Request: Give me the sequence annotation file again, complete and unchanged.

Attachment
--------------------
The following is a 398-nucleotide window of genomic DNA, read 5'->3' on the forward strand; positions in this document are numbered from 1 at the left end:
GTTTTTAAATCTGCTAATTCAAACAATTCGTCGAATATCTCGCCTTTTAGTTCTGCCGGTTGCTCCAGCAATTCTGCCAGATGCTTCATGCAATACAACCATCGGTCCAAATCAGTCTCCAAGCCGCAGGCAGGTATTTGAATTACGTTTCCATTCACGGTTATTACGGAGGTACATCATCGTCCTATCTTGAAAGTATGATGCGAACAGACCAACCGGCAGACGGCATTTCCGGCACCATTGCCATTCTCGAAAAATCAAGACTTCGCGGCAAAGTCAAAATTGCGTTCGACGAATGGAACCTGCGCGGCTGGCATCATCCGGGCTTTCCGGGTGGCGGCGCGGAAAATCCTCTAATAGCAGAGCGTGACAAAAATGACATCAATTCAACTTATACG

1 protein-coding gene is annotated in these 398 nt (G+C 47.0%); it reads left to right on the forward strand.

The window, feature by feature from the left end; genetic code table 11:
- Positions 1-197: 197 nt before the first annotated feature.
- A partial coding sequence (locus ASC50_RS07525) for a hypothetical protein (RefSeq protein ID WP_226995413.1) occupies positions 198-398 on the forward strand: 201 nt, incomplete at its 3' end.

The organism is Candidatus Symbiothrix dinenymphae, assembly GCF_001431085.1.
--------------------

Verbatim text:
The following is a 398-nucleotide window of genomic DNA, read 5'->3' on the forward strand; positions in this document are numbered from 1 at the left end:
GTTTTTAAATCTGCTAATTCAAACAATTCGTCGAATATCTCGCCTTTTAGTTCTGCCGGTTGCTCCAGCAATTCTGCCAGATGCTTCATGCAATACAACCATCGGTCCAAATCAGTCTCCAAGCCGCAGGCAGGTATTTGAATTACGTTTCCATTCACGGTTATTACGGAGGTACATCATCGTCCTATCTTGAAAGTATGATGCGAACAGACCAACCGGCAGACGGCATTTCCGGCACCATTGCCATTCTCGAAAAATCAAGACTTCGCGGCAAAGTCAAAATTGCGTTCGACGAATGGAACCTGCGCGGCTGGCATCATCCGGGCTTTCCGGGTGGCGGCGCGGAAAATCCTCTAATAGCAGAGCGTGACAAAAATGACATCAATTCAACTTATACG

1 protein-coding gene is annotated in these 398 nt (G+C 47.0%); it reads left to right on the forward strand.

The window, feature by feature from the left end; genetic code table 11:
- Positions 1-197: 197 nt before the first annotated feature.
- A partial coding sequence (locus ASC50_RS07525) for a hypothetical protein (RefSeq protein ID WP_226995413.1) occupies positions 198-398 on the forward strand: 201 nt, incomplete at its 3' end.

The organism is Candidatus Symbiothrix dinenymphae, assembly GCF_001431085.1.